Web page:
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Surg Endosc. 2016 Mar;30(3):832-44. doi: 10.1007/s00464-015-4285-8. Epub 2015 Jun 20.

A systematic review of performance assessment tools for laparoscopic cholecystectomy.

Author information

1
Steinberg-Bernstein Centre for Minimally Invasive Surgery and Innovation, McGill University Health Centre, 1650, Cedar Avenue, L9. 316, Montreal, QC, H3G 1A4, Canada. ywatanabe328@gmail.com.
2
Department of Gastroenterological Surgery II, Hokkaido University Graduate School of Medicine, Sapporo, Hokkaido, Japan. ywatanabe328@gmail.com.
3
Steinberg-Bernstein Centre for Minimally Invasive Surgery and Innovation, McGill University Health Centre, 1650, Cedar Avenue, L9. 316, Montreal, QC, H3G 1A4, Canada.
4
The Henry K.M. De Kuyper Education Centre, McGill University Health Centre, Montreal, QC, Canada.
5
Steinberg-Bernstein Centre for Minimally Invasive Surgery and Innovation, McGill University Health Centre, 1650, Cedar Avenue, L9. 316, Montreal, QC, H3G 1A4, Canada. melina.vassiliou@mcgill.ca.

Abstract

BACKGROUND:

Multiple tools are available to assess clinical performance of laparoscopic cholecystectomy (LC), but there are no guidelines on how best to implement and interpret them in educational settings. The purpose of this systematic review was to identify and critically appraise LC assessment tools and their measurement properties, in order to make recommendations for their implementation in surgical training.

METHODS:

A systematic search (1989-2013) was conducted in MEDLINE, Embase, Scopus, Cochrane, and grey literature sources. Evidence for validity (content, response process, internal structure, relations to other variables, and consequences) and the conditions in which the evidence was obtained were evaluated.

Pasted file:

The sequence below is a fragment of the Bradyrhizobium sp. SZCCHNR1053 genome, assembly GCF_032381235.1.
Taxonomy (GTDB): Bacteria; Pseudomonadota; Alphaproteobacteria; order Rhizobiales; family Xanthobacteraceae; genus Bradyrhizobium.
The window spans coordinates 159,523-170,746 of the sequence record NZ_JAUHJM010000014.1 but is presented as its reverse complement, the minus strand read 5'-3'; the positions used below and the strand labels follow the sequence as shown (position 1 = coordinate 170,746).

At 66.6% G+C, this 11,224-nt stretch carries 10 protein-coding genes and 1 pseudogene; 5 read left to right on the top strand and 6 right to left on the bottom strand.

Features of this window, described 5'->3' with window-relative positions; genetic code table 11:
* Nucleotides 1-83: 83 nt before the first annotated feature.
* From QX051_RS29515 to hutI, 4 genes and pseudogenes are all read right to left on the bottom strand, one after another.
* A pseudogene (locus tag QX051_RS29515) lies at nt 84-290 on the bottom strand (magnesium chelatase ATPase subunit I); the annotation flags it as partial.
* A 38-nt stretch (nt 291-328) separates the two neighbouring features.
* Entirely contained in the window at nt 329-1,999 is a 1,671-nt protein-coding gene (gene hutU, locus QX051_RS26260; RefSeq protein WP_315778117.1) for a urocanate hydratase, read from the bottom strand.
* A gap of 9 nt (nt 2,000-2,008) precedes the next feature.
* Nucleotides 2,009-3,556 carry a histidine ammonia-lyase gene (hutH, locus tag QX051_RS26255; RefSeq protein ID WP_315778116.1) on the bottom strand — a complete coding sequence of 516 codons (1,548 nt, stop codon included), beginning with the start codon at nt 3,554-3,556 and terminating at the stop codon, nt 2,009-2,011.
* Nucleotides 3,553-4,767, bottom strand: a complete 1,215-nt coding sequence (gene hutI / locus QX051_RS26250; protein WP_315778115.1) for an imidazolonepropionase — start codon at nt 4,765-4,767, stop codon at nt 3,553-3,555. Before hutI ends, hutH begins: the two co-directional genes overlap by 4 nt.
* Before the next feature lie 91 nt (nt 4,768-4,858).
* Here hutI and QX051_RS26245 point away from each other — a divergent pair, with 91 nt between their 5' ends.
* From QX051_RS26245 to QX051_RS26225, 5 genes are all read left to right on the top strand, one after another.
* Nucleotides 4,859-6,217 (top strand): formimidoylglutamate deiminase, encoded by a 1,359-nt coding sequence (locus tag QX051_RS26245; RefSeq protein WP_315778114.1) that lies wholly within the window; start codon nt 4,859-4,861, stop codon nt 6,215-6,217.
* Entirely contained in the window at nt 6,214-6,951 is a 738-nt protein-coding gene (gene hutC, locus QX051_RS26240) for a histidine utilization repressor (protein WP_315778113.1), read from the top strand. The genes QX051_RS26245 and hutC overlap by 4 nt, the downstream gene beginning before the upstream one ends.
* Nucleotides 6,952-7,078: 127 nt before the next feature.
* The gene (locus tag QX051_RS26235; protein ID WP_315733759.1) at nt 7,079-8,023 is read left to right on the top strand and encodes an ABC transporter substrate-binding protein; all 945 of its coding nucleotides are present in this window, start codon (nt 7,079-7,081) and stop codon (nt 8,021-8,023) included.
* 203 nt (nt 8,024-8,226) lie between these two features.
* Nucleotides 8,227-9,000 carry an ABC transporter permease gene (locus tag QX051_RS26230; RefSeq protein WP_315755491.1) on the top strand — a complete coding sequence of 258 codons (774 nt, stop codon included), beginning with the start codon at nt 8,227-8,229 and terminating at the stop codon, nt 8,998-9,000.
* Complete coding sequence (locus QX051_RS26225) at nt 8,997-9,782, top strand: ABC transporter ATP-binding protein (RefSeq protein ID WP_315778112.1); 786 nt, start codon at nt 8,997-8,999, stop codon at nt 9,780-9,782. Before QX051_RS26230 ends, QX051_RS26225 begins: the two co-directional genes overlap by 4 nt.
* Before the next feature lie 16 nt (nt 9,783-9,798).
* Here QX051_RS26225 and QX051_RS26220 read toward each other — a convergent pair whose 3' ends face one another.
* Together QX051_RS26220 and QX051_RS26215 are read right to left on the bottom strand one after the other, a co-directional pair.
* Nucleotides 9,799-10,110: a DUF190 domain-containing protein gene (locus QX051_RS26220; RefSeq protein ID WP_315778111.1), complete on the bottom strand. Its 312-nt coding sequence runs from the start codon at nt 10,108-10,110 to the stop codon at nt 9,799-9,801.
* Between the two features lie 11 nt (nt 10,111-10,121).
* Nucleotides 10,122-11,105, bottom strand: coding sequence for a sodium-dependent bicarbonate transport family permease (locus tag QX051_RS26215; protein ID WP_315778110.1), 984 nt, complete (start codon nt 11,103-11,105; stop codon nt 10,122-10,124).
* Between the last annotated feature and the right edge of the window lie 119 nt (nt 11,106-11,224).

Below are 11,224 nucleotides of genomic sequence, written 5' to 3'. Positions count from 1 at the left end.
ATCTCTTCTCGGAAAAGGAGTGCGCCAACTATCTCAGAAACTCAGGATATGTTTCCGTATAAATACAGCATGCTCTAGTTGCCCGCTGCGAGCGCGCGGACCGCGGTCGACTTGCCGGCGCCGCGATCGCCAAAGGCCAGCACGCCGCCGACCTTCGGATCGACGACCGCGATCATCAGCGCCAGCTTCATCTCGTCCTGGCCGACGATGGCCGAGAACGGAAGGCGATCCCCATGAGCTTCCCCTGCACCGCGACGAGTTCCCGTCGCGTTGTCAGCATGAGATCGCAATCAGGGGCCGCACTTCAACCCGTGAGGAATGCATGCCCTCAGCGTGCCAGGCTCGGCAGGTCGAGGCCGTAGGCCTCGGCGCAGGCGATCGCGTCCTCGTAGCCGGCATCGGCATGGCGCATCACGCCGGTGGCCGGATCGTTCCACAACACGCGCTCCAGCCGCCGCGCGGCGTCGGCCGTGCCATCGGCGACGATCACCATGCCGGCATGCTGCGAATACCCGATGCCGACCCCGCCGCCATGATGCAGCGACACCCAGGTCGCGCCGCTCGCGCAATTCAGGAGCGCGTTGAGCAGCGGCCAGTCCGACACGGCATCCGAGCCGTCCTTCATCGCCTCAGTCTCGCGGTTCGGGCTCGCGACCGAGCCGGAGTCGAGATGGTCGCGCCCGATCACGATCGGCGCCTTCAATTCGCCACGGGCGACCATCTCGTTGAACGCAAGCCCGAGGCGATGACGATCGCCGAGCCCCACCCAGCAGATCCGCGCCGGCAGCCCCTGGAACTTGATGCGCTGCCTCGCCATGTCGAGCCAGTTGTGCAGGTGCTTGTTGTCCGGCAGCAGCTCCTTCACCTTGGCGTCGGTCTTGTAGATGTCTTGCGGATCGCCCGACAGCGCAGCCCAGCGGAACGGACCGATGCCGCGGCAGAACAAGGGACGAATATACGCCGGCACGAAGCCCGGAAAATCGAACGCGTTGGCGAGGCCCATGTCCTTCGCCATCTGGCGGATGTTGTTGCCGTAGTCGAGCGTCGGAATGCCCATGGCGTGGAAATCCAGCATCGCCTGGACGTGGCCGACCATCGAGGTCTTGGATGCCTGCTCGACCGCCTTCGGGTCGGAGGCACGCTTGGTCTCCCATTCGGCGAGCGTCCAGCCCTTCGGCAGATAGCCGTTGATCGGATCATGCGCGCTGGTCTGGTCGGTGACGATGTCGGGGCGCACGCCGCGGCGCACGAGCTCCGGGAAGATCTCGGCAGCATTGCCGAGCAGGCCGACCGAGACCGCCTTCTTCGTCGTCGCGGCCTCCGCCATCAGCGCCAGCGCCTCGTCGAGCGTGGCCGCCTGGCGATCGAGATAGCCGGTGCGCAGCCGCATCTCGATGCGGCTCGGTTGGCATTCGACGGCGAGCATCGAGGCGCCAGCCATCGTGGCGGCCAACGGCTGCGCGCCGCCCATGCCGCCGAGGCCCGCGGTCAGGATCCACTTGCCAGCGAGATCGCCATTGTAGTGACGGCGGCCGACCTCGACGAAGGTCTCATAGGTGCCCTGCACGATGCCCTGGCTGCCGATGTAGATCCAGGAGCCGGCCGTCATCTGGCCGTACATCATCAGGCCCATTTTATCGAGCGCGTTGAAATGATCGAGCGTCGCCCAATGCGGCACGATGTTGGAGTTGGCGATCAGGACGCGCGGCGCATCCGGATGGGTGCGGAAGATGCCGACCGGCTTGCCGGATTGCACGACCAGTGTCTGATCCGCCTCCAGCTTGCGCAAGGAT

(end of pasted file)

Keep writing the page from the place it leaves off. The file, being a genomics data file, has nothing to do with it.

RESULTS:

A total of 54 articles were included for qualitative synthesis. Fifteen technical skills and two non-technical skills assessment tools were identified. The 17 tools were used for either: recorded procedures (nine tools, 60%), direct observation (five tools, 30%), or both (three tools, 18%). Fourteen (82%) tools reported inter-rater reliability and one reported a Generalizability Theory coefficient. Nine (53%) had evidence for validity based on clinical experience and 11 (65%) compared scores to other assessments. Consequences of scores, educational impact, applications to residency training, and how raters were trained were not clearly reported. No studies mentioned cost.

CONCLUSIONS:

The most commonly reported validity evidence was inter-rater reliability and relationships to other known variables. Consequences of assessments and rater training were not clearly reported. These data and the evidence for validity should be taken into consideration when deciding how to select and implement a tool to assess performance of LC, and especially how to interpret the results.

KEYWORDS:

Cholecystectomy; Clinical competence; Laparoscopy; Reliability; Validity; Workplace-based assessment

PMID:
26092014
DOI:
10.1007/s00464-015-4285-8
[Indexed for MEDLINE]

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